Well didn’t take too long until he posted this smh 🤦♂️ lol.. His worldview is so focused on prescription opioids being the main catalyst for addiction that he will admit that our record lows of rx opioid prescribing is not low enough smh.. He really can’t connect the dots
with Rx opioid prescribing down at record lows and OD deaths still climbing.. It never occurred to him to analyze what drugs are actually causing the overdose deaths.. He then argues that deaths were also soaring when people were using heroin etc when rx prescribing was also high
What he fails to realize is that we have had data describing increase in overdose deaths decades before the mid 90s high prescribing and the fiasco with Purdue Pharma and OxyContin... Once again to only focus on prescription opioids is to miss so many other variables at play
After listening to NPRs new podcast episode with kolodny and others on How to fight the opioid epidemic I came across many things that were problematic but the two issues that stuck out to me I will highlight below...
The 1st issue I had was kolodny’s narrow view of addiction.. Throughout the episode we heard tragic stories of people succumbing to addiction and dying of overdose.. In these stories we heard how they suffered with substance abuse issues, psychiatric issues, also people with
Socioeconomic issues as well.. Instead of discussing all these factors and how they can attribute to why someone can succumb to addiction kolodny wanted to focus on 1 thing being the main catalyst: Prescription opioids.. Dr. Carl Hart who is a neuroscientist has been doing some
Sickle cell disease will always be a disease that means so much to me.. Growing up seeing my brother battle with this disease was hard. Many nights my family would be in the hospital with him watching him in excruciating pain. Many nights i would see the
stress on my parents face as their youngest son was going through horrific pain. Sometimes i would pray that God would take this disease away from my brother and give it to me so he wouldn't have to suffer anymore. #sicklecell patients already have it hard enough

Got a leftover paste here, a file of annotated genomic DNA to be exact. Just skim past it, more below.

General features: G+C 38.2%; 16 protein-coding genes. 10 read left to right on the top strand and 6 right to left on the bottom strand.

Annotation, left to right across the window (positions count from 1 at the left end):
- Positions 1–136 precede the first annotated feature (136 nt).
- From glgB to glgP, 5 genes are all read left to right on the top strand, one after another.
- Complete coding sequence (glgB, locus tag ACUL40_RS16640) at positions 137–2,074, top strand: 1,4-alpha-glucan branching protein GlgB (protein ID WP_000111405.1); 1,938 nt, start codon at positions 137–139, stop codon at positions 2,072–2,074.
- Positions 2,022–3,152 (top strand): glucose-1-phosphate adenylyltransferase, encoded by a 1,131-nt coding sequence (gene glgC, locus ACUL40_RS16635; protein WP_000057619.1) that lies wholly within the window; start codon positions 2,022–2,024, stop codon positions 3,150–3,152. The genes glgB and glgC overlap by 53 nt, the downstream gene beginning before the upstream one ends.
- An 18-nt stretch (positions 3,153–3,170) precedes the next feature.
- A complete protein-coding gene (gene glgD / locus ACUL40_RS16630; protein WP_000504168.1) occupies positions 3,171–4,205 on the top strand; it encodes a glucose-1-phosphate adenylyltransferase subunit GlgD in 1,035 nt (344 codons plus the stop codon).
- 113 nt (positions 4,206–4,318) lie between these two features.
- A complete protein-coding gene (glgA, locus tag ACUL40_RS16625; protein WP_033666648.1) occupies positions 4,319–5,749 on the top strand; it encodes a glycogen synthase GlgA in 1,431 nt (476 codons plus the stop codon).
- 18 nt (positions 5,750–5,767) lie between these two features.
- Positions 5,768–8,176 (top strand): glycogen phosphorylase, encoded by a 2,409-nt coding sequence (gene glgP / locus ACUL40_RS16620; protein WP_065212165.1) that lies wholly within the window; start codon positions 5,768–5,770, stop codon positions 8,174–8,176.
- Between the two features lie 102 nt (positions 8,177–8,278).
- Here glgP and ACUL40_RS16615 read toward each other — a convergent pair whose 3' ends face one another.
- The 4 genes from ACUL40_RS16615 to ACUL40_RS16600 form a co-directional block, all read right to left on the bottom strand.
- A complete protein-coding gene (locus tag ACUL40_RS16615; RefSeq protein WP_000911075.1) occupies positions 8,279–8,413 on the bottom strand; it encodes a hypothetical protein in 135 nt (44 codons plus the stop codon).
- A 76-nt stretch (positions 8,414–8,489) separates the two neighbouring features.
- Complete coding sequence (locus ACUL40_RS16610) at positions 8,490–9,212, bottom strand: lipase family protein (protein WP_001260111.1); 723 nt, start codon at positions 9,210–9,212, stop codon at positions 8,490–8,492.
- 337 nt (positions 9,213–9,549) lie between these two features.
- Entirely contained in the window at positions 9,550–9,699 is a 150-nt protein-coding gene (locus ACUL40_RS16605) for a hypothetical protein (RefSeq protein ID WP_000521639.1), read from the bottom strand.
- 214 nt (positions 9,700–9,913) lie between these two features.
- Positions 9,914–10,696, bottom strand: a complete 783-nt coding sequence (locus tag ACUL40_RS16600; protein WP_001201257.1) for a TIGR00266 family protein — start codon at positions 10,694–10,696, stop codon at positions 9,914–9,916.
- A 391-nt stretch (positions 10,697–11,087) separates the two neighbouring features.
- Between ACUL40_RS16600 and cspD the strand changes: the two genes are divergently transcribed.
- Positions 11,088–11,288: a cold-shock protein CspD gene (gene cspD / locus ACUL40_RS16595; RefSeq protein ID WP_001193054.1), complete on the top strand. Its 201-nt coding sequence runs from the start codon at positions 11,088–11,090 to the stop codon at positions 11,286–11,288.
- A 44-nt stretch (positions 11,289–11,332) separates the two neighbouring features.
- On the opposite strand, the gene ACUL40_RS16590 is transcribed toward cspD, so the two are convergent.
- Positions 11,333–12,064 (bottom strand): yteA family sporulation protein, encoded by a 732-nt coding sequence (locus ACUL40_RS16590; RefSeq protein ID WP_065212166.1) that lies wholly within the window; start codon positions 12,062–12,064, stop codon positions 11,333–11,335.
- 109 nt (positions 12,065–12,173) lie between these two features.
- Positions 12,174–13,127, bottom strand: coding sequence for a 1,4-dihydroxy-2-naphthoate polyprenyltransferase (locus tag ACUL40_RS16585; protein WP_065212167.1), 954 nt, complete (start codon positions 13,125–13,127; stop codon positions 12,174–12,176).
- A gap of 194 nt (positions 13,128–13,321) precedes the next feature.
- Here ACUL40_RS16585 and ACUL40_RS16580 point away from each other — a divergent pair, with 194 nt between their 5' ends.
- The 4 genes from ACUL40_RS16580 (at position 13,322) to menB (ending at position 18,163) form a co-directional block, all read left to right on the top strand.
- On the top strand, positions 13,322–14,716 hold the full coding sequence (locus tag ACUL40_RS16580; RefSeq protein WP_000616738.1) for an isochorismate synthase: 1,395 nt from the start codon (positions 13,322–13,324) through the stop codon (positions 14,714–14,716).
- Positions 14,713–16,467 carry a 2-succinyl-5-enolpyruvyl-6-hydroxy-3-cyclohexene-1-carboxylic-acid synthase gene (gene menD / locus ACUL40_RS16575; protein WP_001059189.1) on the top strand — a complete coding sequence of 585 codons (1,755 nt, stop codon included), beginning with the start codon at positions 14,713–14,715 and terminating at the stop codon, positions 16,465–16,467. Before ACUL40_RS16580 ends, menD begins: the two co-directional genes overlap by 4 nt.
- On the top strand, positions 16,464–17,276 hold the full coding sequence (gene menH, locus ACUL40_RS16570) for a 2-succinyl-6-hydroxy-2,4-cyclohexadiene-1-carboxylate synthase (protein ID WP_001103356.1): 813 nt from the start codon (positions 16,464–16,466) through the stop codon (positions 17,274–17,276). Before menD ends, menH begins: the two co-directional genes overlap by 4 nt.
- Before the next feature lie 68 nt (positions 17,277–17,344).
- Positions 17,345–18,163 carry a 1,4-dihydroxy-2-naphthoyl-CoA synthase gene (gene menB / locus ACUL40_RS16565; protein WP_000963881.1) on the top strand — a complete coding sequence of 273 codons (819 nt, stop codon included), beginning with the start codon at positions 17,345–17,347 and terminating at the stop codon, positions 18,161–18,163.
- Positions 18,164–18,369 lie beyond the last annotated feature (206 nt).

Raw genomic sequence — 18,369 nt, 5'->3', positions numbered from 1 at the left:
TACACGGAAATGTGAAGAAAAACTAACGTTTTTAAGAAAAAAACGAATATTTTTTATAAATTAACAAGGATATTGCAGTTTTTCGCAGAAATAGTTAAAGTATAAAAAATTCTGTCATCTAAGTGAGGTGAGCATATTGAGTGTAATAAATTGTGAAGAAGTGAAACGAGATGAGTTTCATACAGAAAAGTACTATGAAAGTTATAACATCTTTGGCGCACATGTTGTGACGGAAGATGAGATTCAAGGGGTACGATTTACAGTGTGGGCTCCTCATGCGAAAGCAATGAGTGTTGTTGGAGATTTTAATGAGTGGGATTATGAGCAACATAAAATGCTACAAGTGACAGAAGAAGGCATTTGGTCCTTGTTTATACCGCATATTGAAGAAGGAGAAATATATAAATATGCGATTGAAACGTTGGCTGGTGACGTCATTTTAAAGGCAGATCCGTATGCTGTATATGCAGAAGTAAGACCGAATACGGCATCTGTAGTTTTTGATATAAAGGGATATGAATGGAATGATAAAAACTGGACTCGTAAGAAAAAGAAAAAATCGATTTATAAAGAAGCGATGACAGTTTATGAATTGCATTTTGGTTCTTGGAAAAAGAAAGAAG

with this disease now add on top of that racial bias that they have to deal with. Many times either me or my dad would have to advocate for him in the ER to get proper and urgent care and make sure his pain is adequately managed... The treatment my brother has received
I truly feel for those who suffer with addiction and i am glad we have medications and tools to help with that as well.. It is truly devastating to lose someone to addiction and i hate hearing stories about it. I also have the same type of compassion for those
who suffer with chronic pain. My brother has #sicklecell and he suffers with chronic pain. Whenever he has his crisis he suffers excruciating pain that cuts deep to the core... We have a class of medications called opioids that have helped patients in pain for centuries..
It saddens me to see people demonize this class of medications which Have helped so many people cope with their pain. Yesterday I was taking care of this lady in our hospital who was going to be going to hospice the next day
I came across this article in the Journal of Pain Research by Dr. Jeffrey Singer et al. The title is called "Today's Nonmedical opioid users are not yesterday's patients: implications of data indicating stable rates of Nonmedical use and pain
Reliever use disorder". If you Havnt read this i would highly recommend it. When we discuss the opioid crisis we like to assign more blame to certain entities. The entity i hear alot in this discussion is pharmaceutical companies like Purdue Pharma and overprescribing that
Took place during the 90s when they marketed the drug Oxycontin. Alot of times we hear they were the cause of this crisis along with doctor overprescribing. Now this was Definately a contributing factor in getting this drug in the wrong hands resulting in NON-MEDICAL use
Excerpt from article A Painful reality: Unequal access to Opioids in Developing Nations
"It is clear that the ripples of the American opioid epidemic are being felt around the globe. Because of this epidemic the word "opioid" has acquired a harshly negative subtext. Legislators
And philanthropists in the developing world are now opposing the import of opioids out of fear that increasing availability will trigger another epidemic of addiction abroad. Meg O'Brien founder of Treat the pain, a group devoted to bringing palliative care to developing
Countries believes this "opiophobia" is illogical. As she stated in a recent interview, "The U.S. also has an obesity epidemic, but no one is proposing we withhold food aid from South Sudan". The most recent World Health Organization List of Essential Medicines